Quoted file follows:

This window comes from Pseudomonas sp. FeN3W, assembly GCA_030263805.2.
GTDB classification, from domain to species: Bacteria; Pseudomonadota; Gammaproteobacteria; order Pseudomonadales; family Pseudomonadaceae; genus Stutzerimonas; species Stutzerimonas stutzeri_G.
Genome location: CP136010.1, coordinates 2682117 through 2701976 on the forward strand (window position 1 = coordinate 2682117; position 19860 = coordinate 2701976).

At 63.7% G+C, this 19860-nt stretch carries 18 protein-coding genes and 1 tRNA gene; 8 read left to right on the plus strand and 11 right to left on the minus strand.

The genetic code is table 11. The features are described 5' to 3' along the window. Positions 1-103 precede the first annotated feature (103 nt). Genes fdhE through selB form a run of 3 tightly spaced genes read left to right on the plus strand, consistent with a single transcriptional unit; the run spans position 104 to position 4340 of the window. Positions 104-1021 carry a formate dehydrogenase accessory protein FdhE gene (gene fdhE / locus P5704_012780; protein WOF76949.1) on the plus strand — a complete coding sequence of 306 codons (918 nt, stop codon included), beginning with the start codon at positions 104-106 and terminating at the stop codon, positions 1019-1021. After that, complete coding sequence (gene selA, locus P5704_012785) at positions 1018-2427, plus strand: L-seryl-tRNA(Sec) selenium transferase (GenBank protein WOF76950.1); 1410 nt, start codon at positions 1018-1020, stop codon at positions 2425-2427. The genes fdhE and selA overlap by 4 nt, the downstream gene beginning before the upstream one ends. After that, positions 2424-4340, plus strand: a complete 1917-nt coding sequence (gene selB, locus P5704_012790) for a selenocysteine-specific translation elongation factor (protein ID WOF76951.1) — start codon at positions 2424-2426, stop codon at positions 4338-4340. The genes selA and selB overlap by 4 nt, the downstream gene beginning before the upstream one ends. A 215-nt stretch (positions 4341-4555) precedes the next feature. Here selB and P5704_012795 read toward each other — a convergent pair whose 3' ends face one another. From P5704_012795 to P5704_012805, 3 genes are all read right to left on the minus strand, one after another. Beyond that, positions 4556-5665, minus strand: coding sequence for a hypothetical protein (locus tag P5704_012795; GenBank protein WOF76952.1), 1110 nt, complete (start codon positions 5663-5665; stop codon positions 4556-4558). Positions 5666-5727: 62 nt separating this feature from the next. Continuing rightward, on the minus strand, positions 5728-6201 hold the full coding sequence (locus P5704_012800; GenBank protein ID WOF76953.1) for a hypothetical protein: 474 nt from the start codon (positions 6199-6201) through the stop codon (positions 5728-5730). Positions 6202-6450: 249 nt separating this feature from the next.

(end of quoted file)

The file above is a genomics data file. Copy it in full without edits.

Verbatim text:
This window comes from Pseudomonas sp. FeN3W, assembly GCA_030263805.2.
GTDB classification, from domain to species: Bacteria; Pseudomonadota; Gammaproteobacteria; order Pseudomonadales; family Pseudomonadaceae; genus Stutzerimonas; species Stutzerimonas stutzeri_G.
Genome location: CP136010.1, coordinates 2682117 through 2701976 on the forward strand (window position 1 = coordinate 2682117; position 19860 = coordinate 2701976).

At 63.7% G+C, this 19860-nt stretch carries 18 protein-coding genes and 1 tRNA gene; 8 read left to right on the plus strand and 11 right to left on the minus strand.

The genetic code is table 11. The features are described 5' to 3' along the window. Positions 1-103 precede the first annotated feature (103 nt). Genes fdhE through selB form a run of 3 tightly spaced genes read left to right on the plus strand, consistent with a single transcriptional unit; the run spans position 104 to position 4340 of the window. Positions 104-1021 carry a formate dehydrogenase accessory protein FdhE gene (gene fdhE / locus P5704_012780; protein WOF76949.1) on the plus strand — a complete coding sequence of 306 codons (918 nt, stop codon included), beginning with the start codon at positions 104-106 and terminating at the stop codon, positions 1019-1021. After that, complete coding sequence (gene selA, locus P5704_012785) at positions 1018-2427, plus strand: L-seryl-tRNA(Sec) selenium transferase (GenBank protein WOF76950.1); 1410 nt, start codon at positions 1018-1020, stop codon at positions 2425-2427. The genes fdhE and selA overlap by 4 nt, the downstream gene beginning before the upstream one ends. After that, positions 2424-4340, plus strand: a complete 1917-nt coding sequence (gene selB, locus P5704_012790) for a selenocysteine-specific translation elongation factor (protein ID WOF76951.1) — start codon at positions 2424-2426, stop codon at positions 4338-4340. The genes selA and selB overlap by 4 nt, the downstream gene beginning before the upstream one ends. A 215-nt stretch (positions 4341-4555) precedes the next feature. Here selB and P5704_012795 read toward each other — a convergent pair whose 3' ends face one another. From P5704_012795 to P5704_012805, 3 genes are all read right to left on the minus strand, one after another. Beyond that, positions 4556-5665, minus strand: coding sequence for a hypothetical protein (locus tag P5704_012795; GenBank protein WOF76952.1), 1110 nt, complete (start codon positions 5663-5665; stop codon positions 4556-4558). Positions 5666-5727: 62 nt separating this feature from the next. Continuing rightward, on the minus strand, positions 5728-6201 hold the full coding sequence (locus P5704_012800; GenBank protein ID WOF76953.1) for a hypothetical protein: 474 nt from the start codon (positions 6199-6201) through the stop codon (positions 5728-5730). Positions 6202-6450: 249 nt separating this feature from the next.